Did I mention that she is also my business coach? []

So we have been rockin'! – bouncing ideas around, reviewing past experiences and work, playing with new “what if's” in the context of “patterns”, “containers”, “differences”, “exchanges”, etc., etc. [“patterns, containers, differences, exchanges” are all part of the HSD lexicon]

Yeah; I know – kids with new toys.

  • AND, our work is our play (Work = Play)
  • AND, we've got all these great case studies of previous and current consulting engagements we've shared
  • AND, we're seeing connections expand exponentially between the areas in which we work: IT Service Management best practices, Teamwork best practices, business Coaching, and Leadership behaviours
  • AND, the science of Human Systems Dynamics is explaining to us how
  1. some best practice adoptions go well / don't go well / do both
  2. the teamwork retreat “BootCamp” accomplishes so much in just a week []
  3. some organizations are open to new ideas & practices / some aren't / are both
  4. and so on...

Just in case you are thinking that HSD is only for organizations, consultants, change agents, folks who like new mental toys, ... keep in mind that the first word is “Human” and that, hopefully, applies to all of us. :-)

More to come...

Tuesday, April 13, 2010

Customer Service 2

Our story last time was riddled with opportunities for Customer Service excellence or failure.

Let's see what some of them were...

But first, we should have an understanding of what we mean by customer service. And that means sorting out who are the customers in the story, and what we mean by service.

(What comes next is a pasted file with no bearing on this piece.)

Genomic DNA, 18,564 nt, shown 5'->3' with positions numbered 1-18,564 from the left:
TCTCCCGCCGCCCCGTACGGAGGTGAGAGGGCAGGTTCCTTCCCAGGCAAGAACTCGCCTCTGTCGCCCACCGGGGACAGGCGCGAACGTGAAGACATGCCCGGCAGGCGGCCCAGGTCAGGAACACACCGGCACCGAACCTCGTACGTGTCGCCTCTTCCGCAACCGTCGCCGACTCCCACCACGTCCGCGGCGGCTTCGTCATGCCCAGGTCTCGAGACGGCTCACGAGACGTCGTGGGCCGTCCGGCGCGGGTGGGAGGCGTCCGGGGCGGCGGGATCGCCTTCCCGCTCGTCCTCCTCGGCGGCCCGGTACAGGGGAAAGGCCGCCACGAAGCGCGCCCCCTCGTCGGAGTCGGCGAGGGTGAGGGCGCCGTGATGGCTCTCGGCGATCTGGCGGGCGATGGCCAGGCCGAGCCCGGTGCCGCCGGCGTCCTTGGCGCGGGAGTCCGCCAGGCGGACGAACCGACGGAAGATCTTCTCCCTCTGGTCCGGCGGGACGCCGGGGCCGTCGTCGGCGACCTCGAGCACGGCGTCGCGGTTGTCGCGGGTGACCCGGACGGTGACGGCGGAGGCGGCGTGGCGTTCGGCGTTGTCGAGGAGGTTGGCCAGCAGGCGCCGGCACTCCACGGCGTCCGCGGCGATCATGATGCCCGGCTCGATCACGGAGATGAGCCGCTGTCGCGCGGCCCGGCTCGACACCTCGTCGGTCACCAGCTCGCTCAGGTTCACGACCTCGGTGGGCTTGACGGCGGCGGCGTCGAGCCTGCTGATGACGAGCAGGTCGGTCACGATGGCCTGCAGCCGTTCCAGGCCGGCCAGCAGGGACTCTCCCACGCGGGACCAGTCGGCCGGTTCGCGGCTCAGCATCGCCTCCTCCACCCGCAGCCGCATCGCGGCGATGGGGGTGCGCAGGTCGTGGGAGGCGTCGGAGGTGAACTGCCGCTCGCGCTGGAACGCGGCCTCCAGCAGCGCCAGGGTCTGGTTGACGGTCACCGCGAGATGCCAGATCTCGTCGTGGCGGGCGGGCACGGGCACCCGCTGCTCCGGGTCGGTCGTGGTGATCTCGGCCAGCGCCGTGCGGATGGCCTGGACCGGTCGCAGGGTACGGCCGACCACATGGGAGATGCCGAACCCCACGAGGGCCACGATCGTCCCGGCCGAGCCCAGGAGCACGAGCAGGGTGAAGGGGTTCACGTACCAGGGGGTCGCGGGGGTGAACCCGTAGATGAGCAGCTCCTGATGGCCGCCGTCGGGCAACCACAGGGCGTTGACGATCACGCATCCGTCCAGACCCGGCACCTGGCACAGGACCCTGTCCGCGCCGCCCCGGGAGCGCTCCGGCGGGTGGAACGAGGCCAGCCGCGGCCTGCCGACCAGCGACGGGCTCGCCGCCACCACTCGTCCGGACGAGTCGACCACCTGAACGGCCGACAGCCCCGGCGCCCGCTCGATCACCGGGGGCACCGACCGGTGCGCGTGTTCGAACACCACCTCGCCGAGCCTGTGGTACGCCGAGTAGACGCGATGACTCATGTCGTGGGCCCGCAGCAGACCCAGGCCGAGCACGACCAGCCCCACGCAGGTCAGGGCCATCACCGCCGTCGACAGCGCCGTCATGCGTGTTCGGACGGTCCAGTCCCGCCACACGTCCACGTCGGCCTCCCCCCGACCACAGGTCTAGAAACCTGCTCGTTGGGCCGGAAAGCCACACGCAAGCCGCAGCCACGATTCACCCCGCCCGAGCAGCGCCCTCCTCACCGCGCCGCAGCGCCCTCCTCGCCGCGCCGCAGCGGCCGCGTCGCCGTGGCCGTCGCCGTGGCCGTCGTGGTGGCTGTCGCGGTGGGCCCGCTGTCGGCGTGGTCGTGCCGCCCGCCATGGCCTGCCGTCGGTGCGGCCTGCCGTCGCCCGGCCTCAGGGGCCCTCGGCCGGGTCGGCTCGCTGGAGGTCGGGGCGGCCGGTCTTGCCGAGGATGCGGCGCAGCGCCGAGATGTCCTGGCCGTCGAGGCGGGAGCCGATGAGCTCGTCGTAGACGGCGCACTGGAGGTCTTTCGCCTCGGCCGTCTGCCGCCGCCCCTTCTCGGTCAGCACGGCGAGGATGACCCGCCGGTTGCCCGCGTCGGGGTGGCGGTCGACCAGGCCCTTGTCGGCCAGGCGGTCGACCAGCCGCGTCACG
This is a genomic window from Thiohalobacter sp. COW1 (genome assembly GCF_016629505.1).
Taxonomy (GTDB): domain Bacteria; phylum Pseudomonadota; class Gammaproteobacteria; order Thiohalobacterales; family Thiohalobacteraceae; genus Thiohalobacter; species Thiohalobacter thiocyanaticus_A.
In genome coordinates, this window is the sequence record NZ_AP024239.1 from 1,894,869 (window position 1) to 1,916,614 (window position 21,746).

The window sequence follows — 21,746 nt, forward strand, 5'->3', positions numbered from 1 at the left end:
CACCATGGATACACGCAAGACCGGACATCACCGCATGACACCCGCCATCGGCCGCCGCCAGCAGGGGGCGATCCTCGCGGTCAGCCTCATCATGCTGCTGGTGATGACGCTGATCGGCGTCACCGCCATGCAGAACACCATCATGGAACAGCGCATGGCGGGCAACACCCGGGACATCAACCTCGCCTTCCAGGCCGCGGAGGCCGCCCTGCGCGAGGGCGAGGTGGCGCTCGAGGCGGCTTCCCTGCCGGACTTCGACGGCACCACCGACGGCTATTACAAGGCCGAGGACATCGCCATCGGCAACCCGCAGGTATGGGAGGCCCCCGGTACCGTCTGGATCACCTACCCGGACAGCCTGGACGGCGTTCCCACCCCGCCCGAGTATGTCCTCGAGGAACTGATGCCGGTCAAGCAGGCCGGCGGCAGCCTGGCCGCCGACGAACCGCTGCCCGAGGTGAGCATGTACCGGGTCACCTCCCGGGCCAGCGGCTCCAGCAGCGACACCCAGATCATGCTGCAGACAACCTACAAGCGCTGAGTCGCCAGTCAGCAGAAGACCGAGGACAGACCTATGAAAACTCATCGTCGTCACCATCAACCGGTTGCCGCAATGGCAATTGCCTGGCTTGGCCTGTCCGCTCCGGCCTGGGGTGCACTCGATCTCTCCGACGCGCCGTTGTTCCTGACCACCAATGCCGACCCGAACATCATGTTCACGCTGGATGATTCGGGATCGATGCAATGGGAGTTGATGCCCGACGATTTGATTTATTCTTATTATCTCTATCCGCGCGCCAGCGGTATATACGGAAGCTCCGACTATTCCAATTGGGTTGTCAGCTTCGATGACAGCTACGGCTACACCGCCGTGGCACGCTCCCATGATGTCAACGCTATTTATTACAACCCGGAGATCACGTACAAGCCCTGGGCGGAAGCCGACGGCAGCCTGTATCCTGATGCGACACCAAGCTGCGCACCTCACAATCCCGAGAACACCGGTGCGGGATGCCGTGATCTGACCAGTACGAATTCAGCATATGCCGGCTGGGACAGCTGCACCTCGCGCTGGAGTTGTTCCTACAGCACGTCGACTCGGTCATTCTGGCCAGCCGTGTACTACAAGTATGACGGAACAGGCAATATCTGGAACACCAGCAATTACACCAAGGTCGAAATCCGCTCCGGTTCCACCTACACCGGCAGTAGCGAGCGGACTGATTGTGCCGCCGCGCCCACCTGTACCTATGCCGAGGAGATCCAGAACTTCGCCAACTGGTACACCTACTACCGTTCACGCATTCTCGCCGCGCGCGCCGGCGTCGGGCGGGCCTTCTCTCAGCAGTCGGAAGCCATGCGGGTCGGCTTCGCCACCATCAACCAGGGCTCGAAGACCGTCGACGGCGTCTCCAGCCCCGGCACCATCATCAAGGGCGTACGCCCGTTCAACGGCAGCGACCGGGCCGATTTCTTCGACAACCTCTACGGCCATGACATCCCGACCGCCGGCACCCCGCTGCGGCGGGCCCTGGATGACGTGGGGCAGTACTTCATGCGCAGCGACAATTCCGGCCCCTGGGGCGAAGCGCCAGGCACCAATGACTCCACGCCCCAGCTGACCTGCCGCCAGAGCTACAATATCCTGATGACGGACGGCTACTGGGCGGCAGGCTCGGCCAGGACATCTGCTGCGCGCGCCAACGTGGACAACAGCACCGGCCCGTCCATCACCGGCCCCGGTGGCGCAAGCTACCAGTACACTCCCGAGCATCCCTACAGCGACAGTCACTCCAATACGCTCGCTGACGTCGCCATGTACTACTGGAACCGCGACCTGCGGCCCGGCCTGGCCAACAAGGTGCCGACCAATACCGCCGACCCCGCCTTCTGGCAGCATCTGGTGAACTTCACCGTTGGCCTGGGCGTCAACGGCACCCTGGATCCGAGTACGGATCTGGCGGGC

To keep things simple we can say service is the provision of product or activity that delivers a described value to the customer. And that implies that the next person in the chain of provision from the suppler is the customer – whomever is next.

So that use of the word customer does not include notions of purchase or payment, simply the next recipient in the chain. Obviously, the customer of one transaction can then become the supplier of the next.

In our story we have the following customers:
  • the ITIL course participants (who incidentally have paid National Training for the course, and so are automatically perceived as customers)
  • Vickie, who is supplying the training, and is also the customer of National Training in the sense of using their facilities and course materials
  • National Training, who is selling the training, and is also a customer of Way Behind Technologies for training materials, and a customer of Vickie's for training capability
... and the opportunities?